“The last text was her telling me I shouldn’t become a hobo because it’s too cold in the U.P. to become a hobo,” Claffey said. “If that doesn’t perfectly describe our relationship, I don’t know what will.”
The small, simple details are what Anderson said he misses the most about Nikki.
“It’s hard because I don’t think I ever met anyone that was like her, and I think that’s a sentence that is super cliché to begin with, but she’s a very quiet and introspective person,” Anderson said. “She was one of those people where she seemed super shy until you got to know her, and the second she decided she liked you, she was an open book about everything.”
This school year, Nikki and Anderson spent every day together, either in class or doing mundane things.
Nikki worked overnight shifts and Anderson has clinical insomnia, so their schedules lined up well at night, Anderson said.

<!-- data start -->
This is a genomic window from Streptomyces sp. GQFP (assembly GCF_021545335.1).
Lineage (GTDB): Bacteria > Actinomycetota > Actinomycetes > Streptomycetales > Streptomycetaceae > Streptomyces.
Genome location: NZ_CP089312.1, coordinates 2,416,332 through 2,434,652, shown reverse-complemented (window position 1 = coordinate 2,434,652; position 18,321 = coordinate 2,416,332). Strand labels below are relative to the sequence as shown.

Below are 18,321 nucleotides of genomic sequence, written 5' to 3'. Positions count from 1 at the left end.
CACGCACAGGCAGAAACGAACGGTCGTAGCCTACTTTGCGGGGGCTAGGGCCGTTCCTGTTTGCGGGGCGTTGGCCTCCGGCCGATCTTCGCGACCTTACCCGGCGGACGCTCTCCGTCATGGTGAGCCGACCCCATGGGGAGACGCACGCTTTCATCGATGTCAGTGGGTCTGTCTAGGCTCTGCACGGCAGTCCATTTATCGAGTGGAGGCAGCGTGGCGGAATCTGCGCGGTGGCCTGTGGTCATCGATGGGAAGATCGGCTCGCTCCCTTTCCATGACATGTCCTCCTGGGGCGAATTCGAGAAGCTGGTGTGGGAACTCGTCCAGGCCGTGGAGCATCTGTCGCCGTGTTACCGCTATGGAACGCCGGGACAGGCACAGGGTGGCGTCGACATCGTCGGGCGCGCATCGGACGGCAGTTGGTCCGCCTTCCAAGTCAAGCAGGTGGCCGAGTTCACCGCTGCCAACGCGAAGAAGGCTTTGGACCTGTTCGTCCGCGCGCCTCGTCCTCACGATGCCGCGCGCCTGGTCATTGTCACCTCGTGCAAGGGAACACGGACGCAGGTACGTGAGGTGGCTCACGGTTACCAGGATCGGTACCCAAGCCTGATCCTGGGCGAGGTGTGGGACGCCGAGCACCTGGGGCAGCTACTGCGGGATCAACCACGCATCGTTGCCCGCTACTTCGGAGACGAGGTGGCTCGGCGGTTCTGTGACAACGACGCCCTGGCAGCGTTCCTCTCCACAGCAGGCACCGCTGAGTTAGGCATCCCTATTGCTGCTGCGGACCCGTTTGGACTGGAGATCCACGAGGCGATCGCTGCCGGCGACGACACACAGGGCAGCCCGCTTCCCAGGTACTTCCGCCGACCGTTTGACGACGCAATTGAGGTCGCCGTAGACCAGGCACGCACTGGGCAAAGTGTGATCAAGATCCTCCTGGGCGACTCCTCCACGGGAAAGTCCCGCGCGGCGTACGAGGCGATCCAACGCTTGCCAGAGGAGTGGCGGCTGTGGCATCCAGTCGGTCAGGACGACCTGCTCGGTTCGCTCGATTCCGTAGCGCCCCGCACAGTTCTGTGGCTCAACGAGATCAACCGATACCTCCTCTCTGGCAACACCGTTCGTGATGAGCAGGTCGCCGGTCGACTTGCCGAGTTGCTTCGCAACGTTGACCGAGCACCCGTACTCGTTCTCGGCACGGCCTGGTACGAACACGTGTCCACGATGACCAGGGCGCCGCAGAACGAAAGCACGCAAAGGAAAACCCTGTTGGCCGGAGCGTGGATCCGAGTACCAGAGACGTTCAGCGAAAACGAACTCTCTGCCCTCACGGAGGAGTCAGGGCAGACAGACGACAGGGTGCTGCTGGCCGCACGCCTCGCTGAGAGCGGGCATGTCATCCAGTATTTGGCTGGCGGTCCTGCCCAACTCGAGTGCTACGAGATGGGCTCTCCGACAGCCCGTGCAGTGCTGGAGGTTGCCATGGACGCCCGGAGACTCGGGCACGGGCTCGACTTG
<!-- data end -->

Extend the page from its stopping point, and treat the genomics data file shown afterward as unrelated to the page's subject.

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“I think the most profound thing, the thing that I miss the most, that was a reoccurring thing that was a memory is we would just walk for hours,” Anderson said. “It would be 1 or 2 in the morning, we’d walk from 1 a.m. to 5 a.m., just talking. Go to my room, be like, ‘Oh, we have class at 8 a.m.’ We’d laugh and walk to South where our class was, get breakfast.
“It was just our thing. Now I have to ride bikes everywhere because it’s just not the same feeling. It’s like I don’t go on late night walks anymore and it’s like, that was it, it was our thing.”
Nikki developed holes in the soles of her shoes because most days she would log 40,000 to 50,000 steps on her Fitbit, Anderson said.
If she had not walked as many steps as she wanted that day, she would walk up and down the stairs in her building, Anderson said.
“Whenever her mom would go down to visit her, which was probably every few months, her mom would have to bring her or buy her new shoes because Nikki legitimately walked holes in the bottom of her shoes,” Claffey said.
Another thing Nikki loved was peppermint mocha, Anderson said.